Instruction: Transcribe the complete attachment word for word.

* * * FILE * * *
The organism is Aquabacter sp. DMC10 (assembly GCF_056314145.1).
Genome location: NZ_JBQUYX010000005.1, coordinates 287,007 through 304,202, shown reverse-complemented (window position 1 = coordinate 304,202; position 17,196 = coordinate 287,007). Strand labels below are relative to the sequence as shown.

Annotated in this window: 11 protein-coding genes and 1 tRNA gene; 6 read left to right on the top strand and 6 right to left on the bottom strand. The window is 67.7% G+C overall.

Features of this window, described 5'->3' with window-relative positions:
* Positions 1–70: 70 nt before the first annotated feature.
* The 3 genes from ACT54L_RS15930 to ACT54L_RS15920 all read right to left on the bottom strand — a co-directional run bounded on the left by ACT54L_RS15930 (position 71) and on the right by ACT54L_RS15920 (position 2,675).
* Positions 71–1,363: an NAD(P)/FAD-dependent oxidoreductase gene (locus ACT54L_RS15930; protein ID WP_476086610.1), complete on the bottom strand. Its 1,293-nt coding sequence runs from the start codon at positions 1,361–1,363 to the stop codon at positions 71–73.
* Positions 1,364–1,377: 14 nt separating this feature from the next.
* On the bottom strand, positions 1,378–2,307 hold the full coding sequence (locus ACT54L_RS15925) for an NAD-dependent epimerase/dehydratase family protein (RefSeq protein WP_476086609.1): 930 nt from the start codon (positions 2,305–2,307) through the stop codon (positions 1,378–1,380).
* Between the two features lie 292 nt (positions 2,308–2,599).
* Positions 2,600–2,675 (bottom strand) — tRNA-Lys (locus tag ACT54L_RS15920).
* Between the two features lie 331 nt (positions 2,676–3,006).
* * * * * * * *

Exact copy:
The organism is Aquabacter sp. DMC10 (assembly GCF_056314145.1).
Genome location: NZ_JBQUYX010000005.1, coordinates 287,007 through 304,202, shown reverse-complemented (window position 1 = coordinate 304,202; position 17,196 = coordinate 287,007). Strand labels below are relative to the sequence as shown.

Annotated in this window: 11 protein-coding genes and 1 tRNA gene; 6 read left to right on the top strand and 6 right to left on the bottom strand. The window is 67.7% G+C overall.

Features of this window, described 5'->3' with window-relative positions:
* Positions 1–70: 70 nt before the first annotated feature.
* The 3 genes from ACT54L_RS15930 to ACT54L_RS15920 all read right to left on the bottom strand — a co-directional run bounded on the left by ACT54L_RS15930 (position 71) and on the right by ACT54L_RS15920 (position 2,675).
* Positions 71–1,363: an NAD(P)/FAD-dependent oxidoreductase gene (locus ACT54L_RS15930; protein ID WP_476086610.1), complete on the bottom strand. Its 1,293-nt coding sequence runs from the start codon at positions 1,361–1,363 to the stop codon at positions 71–73.
* Positions 1,364–1,377: 14 nt separating this feature from the next.
* On the bottom strand, positions 1,378–2,307 hold the full coding sequence (locus ACT54L_RS15925) for an NAD-dependent epimerase/dehydratase family protein (RefSeq protein WP_476086609.1): 930 nt from the start codon (positions 2,305–2,307) through the stop codon (positions 1,378–1,380).
* Between the two features lie 292 nt (positions 2,308–2,599).
* Positions 2,600–2,675 (bottom strand) — tRNA-Lys (locus tag ACT54L_RS15920).
* Between the two features lie 331 nt (positions 2,676–3,006).